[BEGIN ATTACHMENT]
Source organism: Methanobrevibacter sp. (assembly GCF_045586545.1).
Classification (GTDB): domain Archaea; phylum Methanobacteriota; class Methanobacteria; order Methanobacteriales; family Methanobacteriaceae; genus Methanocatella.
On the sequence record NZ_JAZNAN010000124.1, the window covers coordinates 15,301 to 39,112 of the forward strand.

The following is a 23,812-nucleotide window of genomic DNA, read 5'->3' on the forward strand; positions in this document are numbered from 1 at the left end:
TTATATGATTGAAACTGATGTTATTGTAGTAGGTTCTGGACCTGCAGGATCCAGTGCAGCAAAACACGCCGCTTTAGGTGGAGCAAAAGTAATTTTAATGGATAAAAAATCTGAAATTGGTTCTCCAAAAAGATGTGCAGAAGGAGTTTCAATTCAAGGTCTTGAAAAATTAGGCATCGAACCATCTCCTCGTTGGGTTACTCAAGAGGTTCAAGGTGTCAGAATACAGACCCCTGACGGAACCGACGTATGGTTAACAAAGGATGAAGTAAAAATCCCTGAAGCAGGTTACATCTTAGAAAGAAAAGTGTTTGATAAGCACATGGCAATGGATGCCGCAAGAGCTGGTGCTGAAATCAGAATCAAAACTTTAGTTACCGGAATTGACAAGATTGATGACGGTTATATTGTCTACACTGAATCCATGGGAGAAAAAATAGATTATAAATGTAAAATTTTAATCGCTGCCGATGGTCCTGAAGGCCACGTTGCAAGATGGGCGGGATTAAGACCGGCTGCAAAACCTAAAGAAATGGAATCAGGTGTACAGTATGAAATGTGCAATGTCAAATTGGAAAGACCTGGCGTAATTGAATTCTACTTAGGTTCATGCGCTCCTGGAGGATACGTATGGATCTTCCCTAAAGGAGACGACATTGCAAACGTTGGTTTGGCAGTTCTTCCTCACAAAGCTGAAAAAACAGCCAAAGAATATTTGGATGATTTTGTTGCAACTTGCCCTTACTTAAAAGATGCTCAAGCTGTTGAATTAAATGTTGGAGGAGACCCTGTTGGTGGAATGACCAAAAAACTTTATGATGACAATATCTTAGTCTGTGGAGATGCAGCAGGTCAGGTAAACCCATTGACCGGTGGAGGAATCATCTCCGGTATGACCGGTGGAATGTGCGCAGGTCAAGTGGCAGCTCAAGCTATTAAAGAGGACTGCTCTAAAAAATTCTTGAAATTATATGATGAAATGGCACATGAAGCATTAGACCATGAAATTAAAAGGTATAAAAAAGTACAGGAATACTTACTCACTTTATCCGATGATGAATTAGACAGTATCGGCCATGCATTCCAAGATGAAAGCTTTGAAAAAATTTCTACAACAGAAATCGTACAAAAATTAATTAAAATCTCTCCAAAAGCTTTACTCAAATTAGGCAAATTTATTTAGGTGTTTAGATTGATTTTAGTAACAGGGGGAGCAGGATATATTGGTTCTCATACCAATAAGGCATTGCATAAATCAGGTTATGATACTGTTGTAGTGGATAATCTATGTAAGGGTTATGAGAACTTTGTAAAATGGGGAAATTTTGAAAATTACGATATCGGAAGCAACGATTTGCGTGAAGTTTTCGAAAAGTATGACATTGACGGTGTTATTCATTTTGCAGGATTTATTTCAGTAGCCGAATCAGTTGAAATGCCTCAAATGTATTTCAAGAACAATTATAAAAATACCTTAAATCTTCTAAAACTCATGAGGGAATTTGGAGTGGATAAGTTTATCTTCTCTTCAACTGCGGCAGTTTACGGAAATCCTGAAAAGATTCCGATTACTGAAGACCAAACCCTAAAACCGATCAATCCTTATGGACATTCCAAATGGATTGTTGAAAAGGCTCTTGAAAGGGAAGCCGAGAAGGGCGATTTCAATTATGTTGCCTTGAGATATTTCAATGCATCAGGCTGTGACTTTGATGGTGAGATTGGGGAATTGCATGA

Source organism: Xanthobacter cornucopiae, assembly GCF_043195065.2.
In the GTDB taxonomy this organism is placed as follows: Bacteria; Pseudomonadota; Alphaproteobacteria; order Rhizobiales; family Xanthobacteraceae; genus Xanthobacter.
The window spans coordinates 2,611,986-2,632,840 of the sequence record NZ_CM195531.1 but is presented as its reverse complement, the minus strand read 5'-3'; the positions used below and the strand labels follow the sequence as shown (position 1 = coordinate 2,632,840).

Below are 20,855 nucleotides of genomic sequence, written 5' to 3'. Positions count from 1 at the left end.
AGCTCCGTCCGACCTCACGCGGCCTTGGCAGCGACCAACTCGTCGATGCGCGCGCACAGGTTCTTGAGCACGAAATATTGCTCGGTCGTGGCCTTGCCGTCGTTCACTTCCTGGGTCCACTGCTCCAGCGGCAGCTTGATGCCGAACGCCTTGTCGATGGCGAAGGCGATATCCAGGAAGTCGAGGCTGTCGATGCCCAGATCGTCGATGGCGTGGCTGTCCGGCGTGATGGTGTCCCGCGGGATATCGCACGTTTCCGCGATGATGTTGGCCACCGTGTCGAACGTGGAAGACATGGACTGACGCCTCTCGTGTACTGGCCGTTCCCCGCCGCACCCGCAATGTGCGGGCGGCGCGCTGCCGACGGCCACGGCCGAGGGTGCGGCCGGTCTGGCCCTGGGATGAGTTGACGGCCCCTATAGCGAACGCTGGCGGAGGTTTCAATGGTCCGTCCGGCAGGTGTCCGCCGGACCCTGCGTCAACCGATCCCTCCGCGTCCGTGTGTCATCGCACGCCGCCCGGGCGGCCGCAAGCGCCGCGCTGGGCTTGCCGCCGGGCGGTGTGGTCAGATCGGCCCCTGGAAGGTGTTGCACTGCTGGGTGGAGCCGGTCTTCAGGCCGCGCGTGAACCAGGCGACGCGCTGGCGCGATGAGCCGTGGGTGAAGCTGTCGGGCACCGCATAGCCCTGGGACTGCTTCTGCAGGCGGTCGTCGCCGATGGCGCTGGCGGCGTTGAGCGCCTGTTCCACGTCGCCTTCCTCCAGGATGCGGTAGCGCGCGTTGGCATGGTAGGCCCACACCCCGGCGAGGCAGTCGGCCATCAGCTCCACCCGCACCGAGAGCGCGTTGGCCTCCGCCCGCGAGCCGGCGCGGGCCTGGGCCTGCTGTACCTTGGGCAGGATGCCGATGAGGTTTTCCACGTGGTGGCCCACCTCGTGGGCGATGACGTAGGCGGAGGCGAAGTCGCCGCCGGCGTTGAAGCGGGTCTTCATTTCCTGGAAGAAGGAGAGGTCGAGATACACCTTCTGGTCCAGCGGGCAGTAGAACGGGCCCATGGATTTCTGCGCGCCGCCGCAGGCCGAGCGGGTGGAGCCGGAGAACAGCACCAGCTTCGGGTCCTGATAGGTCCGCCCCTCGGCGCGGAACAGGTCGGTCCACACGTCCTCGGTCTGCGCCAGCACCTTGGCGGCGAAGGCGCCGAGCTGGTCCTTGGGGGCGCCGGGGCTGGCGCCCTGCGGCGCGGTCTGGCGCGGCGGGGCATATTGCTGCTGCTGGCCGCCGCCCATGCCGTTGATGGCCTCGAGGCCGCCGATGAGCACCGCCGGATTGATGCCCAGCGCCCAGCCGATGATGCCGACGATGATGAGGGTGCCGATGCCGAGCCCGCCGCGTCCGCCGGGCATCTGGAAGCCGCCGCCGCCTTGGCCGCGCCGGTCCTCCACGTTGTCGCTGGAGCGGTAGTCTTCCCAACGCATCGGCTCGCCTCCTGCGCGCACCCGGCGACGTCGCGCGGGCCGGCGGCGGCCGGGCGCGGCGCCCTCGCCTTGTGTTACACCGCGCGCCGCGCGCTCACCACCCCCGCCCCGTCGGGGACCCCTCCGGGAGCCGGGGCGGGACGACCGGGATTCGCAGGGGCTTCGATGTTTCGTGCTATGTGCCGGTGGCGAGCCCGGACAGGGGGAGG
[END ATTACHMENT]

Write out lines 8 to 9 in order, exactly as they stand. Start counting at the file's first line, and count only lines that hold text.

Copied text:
The window spans coordinates 2,611,986-2,632,840 of the sequence record NZ_CM195531.1 but is presented as its reverse complement, the minus strand read 5'-3'; the positions used below and the strand labels follow the sequence as shown (position 1 = coordinate 2,632,840).

Below are 20,855 nucleotides of genomic sequence, written 5' to 3'. Positions count from 1 at the left end.